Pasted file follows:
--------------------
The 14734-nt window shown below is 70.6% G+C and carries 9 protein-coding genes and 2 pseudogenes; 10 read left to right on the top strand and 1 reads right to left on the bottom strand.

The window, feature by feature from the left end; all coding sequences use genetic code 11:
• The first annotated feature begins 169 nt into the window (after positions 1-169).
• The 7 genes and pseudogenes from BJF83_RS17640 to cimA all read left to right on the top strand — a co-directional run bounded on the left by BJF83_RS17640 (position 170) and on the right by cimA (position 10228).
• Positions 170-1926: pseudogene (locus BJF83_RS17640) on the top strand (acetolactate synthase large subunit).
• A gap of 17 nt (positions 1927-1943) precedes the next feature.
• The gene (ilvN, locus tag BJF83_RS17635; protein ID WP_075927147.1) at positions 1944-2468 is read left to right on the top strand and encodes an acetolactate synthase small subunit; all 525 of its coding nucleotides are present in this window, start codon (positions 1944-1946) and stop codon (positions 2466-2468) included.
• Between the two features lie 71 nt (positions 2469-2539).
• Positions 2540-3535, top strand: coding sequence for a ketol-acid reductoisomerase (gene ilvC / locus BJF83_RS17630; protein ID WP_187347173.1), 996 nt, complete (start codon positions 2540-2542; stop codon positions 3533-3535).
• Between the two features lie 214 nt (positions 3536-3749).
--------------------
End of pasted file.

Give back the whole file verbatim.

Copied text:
The 14734-nt window shown below is 70.6% G+C and carries 9 protein-coding genes and 2 pseudogenes; 10 read left to right on the top strand and 1 reads right to left on the bottom strand.

The window, feature by feature from the left end; all coding sequences use genetic code 11:
• The first annotated feature begins 169 nt into the window (after positions 1-169).
• The 7 genes and pseudogenes from BJF83_RS17640 to cimA all read left to right on the top strand — a co-directional run bounded on the left by BJF83_RS17640 (position 170) and on the right by cimA (position 10228).
• Positions 170-1926: pseudogene (locus BJF83_RS17640) on the top strand (acetolactate synthase large subunit).
• A gap of 17 nt (positions 1927-1943) precedes the next feature.
• The gene (ilvN, locus tag BJF83_RS17635; protein ID WP_075927147.1) at positions 1944-2468 is read left to right on the top strand and encodes an acetolactate synthase small subunit; all 525 of its coding nucleotides are present in this window, start codon (positions 1944-1946) and stop codon (positions 2466-2468) included.
• Between the two features lie 71 nt (positions 2469-2539).
• Positions 2540-3535, top strand: coding sequence for a ketol-acid reductoisomerase (gene ilvC / locus BJF83_RS17630; protein ID WP_187347173.1), 996 nt, complete (start codon positions 2540-2542; stop codon positions 3533-3535).
• Between the two features lie 214 nt (positions 3536-3749).